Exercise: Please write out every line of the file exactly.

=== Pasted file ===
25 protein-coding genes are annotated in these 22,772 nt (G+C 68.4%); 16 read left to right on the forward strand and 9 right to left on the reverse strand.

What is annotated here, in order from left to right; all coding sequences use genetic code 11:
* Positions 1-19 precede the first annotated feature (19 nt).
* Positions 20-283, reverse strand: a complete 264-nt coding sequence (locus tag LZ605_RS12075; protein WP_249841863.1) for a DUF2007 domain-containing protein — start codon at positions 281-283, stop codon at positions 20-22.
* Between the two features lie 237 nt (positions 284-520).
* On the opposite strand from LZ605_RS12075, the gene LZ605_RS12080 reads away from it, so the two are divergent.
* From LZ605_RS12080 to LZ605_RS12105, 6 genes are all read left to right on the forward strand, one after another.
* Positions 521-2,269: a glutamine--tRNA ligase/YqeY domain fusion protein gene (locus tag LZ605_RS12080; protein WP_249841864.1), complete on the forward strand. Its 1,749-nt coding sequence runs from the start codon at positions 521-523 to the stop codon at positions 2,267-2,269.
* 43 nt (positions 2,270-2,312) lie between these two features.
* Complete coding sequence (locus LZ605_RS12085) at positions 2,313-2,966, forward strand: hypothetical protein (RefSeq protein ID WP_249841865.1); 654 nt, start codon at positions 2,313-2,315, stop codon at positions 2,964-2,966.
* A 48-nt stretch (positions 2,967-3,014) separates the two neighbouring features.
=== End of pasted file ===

25 protein-coding genes are annotated in these 22,772 nt (G+C 68.4%); 16 read left to right on the forward strand and 9 right to left on the reverse strand.

What is annotated here, in order from left to right; all coding sequences use genetic code 11:
* Positions 1-19 precede the first annotated feature (19 nt).
* Positions 20-283, reverse strand: a complete 264-nt coding sequence (locus tag LZ605_RS12075; protein WP_249841863.1) for a DUF2007 domain-containing protein — start codon at positions 281-283, stop codon at positions 20-22.
* Between the two features lie 237 nt (positions 284-520).
* On the opposite strand from LZ605_RS12075, the gene LZ605_RS12080 reads away from it, so the two are divergent.
* From LZ605_RS12080 to LZ605_RS12105, 6 genes are all read left to right on the forward strand, one after another.
* Positions 521-2,269: a glutamine--tRNA ligase/YqeY domain fusion protein gene (locus tag LZ605_RS12080; protein WP_249841864.1), complete on the forward strand. Its 1,749-nt coding sequence runs from the start codon at positions 521-523 to the stop codon at positions 2,267-2,269.
* 43 nt (positions 2,270-2,312) lie between these two features.
* Complete coding sequence (locus LZ605_RS12085) at positions 2,313-2,966, forward strand: hypothetical protein (RefSeq protein ID WP_249841865.1); 654 nt, start codon at positions 2,313-2,315, stop codon at positions 2,964-2,966.
* A 48-nt stretch (positions 2,967-3,014) separates the two neighbouring features.